Tuesday, May 3, 2011

Snowboardable Architecture


Got a bit of spare time on your hands now it’s the off-season? Why not while away the time constructing one of these - The top 10 architectural designs you can snowboard and ski on…
Amagerforbraeding - an anagram of Angrier Foam Badger
Created by the Bjarke Ingels Group (BIG) this mouthful is a design for a waste treatment plant on the edge of Copenhagen, Denmark and it includes a year-round ski slope.  
The project described in architecturese:
“We want to do more than just create a beautiful skin around the factory. We want to add functionality! The ambition of creating added value in terms of added functionality does not stand in contrast to the ambition to create beauty. It does not have to be either/or it can be both!”
“Instead of considering Amagerforbraending as an isolated object, we mobilize the architecture and intensify the relationship between building and city expanding the existing activities in the area by turning the roof of the new Amagerforbraending into a ski slope for the citizens of Copenhagen.”
Everyone snowboards in bikinis in Denmark
Or do they? Did you spot these girls snowboarding uphill? Never has there ever been a more interested crowd of spectators at a snowboarding event.
They plan to build 1,500m of pistes including a terrain park. The easiest run is around the edge of the roof and the most difficult run and the terrain park are down the middle.
The Amagerforbraeding piste map
And if that wasn't enough, it also blows smoke rings...

Another BIG project, it’s a design for 332 apartments in the Hafjell resort in Norway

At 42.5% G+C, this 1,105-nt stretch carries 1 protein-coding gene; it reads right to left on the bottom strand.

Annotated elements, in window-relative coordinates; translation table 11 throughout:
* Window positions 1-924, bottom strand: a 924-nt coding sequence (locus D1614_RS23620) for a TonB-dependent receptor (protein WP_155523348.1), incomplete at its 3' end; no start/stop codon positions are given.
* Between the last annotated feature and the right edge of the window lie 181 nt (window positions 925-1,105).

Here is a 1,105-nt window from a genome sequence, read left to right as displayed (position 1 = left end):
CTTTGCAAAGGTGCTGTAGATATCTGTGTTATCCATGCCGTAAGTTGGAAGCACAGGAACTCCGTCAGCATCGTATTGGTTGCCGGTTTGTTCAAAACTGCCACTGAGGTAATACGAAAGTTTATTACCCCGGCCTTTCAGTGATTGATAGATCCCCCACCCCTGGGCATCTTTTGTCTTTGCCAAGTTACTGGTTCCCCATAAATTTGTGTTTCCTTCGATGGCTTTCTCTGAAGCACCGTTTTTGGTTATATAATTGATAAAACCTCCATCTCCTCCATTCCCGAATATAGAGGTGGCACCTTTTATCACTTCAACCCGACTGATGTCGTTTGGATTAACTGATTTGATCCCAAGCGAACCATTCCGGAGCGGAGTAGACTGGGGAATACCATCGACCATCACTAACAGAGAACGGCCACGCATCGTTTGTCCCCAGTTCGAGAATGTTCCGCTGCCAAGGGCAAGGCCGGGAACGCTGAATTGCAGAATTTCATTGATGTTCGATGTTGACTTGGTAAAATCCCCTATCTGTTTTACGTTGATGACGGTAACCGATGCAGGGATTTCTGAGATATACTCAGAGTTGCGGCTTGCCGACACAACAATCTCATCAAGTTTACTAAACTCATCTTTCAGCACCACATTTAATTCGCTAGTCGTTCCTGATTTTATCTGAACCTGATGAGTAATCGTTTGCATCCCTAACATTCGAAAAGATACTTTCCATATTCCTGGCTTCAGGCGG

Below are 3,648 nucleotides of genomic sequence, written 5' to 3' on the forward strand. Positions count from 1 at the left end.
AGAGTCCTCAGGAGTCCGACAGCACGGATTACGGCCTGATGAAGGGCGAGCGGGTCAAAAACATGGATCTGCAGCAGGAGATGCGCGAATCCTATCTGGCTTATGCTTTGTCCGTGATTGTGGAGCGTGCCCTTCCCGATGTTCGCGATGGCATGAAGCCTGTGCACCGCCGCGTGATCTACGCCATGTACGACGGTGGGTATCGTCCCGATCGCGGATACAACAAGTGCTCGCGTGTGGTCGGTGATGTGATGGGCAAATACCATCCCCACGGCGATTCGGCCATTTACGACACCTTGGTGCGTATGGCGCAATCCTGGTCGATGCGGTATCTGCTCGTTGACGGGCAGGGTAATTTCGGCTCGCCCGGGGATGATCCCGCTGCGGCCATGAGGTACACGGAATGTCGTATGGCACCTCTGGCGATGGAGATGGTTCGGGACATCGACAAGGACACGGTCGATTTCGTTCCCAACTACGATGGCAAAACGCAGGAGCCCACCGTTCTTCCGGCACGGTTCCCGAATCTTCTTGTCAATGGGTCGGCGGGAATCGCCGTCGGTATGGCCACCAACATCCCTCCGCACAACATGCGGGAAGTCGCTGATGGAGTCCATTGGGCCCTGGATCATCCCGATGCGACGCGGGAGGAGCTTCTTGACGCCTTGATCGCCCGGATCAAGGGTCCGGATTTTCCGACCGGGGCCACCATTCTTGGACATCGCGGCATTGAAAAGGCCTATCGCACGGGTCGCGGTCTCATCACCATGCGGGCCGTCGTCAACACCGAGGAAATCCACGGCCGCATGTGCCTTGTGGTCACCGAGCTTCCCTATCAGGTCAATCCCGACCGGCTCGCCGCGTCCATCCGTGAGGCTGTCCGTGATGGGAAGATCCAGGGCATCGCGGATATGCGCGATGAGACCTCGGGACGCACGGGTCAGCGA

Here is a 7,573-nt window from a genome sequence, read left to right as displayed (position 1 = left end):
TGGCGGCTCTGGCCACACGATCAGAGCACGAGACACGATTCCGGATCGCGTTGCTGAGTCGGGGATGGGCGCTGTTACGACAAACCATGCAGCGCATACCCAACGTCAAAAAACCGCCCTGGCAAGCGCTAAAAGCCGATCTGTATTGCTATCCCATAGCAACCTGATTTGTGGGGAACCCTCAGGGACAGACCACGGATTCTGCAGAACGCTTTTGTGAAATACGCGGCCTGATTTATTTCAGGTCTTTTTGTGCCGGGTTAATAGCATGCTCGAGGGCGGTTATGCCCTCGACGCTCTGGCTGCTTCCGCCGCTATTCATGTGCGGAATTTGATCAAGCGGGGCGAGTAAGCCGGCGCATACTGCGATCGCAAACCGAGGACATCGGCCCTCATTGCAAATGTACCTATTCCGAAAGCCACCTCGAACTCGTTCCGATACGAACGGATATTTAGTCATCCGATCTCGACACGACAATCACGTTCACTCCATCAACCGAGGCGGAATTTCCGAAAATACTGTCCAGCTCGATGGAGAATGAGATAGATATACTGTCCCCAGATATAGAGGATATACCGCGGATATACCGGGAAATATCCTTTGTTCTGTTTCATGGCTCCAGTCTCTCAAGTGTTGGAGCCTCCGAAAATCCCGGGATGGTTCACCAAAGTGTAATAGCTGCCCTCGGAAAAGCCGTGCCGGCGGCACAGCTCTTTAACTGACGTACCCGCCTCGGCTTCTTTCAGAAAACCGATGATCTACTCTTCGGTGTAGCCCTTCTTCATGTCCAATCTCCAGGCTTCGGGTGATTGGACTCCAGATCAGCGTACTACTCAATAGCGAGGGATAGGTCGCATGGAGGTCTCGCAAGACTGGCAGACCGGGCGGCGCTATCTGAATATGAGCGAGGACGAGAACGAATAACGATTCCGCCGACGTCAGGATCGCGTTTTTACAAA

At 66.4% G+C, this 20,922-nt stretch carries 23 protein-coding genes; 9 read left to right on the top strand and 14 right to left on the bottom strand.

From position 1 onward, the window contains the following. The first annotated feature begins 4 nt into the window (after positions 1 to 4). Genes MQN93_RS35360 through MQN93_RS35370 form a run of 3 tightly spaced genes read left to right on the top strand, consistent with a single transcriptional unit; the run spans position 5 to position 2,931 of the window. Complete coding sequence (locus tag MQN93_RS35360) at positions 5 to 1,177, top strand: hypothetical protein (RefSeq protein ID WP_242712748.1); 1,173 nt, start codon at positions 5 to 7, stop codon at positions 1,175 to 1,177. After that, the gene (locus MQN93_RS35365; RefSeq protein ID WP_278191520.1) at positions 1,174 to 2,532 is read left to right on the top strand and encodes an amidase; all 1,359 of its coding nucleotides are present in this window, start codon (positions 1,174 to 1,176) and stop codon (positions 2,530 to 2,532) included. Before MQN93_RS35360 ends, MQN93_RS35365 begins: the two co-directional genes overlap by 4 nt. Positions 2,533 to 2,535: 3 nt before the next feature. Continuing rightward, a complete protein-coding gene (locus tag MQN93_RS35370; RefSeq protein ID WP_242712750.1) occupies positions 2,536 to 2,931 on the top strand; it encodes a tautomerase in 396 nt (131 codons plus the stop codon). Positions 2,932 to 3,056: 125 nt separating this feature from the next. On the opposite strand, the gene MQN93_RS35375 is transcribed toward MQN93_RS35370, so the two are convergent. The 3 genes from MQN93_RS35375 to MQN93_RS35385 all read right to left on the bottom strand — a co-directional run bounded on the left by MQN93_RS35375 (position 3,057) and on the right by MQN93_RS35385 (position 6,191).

“The corner of the building towards the new gondola lift is pressed towards the ground creating a slope that can be used by the hotel guests when heading for Hafjell Ski Resort in the morning. At the same time a connection is created from the terraces and the upper rooms of the hotel to the ski run.”
I'm hoping they add some barriers in the final design

Great idea, but did they have put in a fucking drag lift?
The last BIG designed project is a whole ski resort and another skiable hotel in Trysil, Norway.
“We have made a goal to create a ski resort that gives everyone the access to the piste directly from their apartment or hotel.”
If you are planning on building you own snowboard resort over the summer, BIG have handily provided the instructions

Designed by architect Michael Jantzen the North Slope Ski Hotel is a “conceptual design proposal (in search of a client) for an eco-friendly ninety five room luxury hotel.”
“Its signature statement is its shape, which incorporates a four hundred foot ski slope. Guests can take an elevator to the top of the hotel, and ski down the side of the structure into the surrounding landscape. They are able to also ski down the hotel’s built-in ski slope during the summer, since it is fitted with a special skiable surface that will not require snow.”
“Conceptually, the design for the North Slope Ski Hotel came from a symbolic image of a large snow covered mountain, on which a small grove of trees grow at its peak.”
From the air this is an incredibly sinister building. If you are a James Bond villain looking to build a skiable building, then this is the one we recommend.

French architect and snowboarder Francis Marchionini has been producing snowboardable house designs for the last few years. Here’s how he describes his work: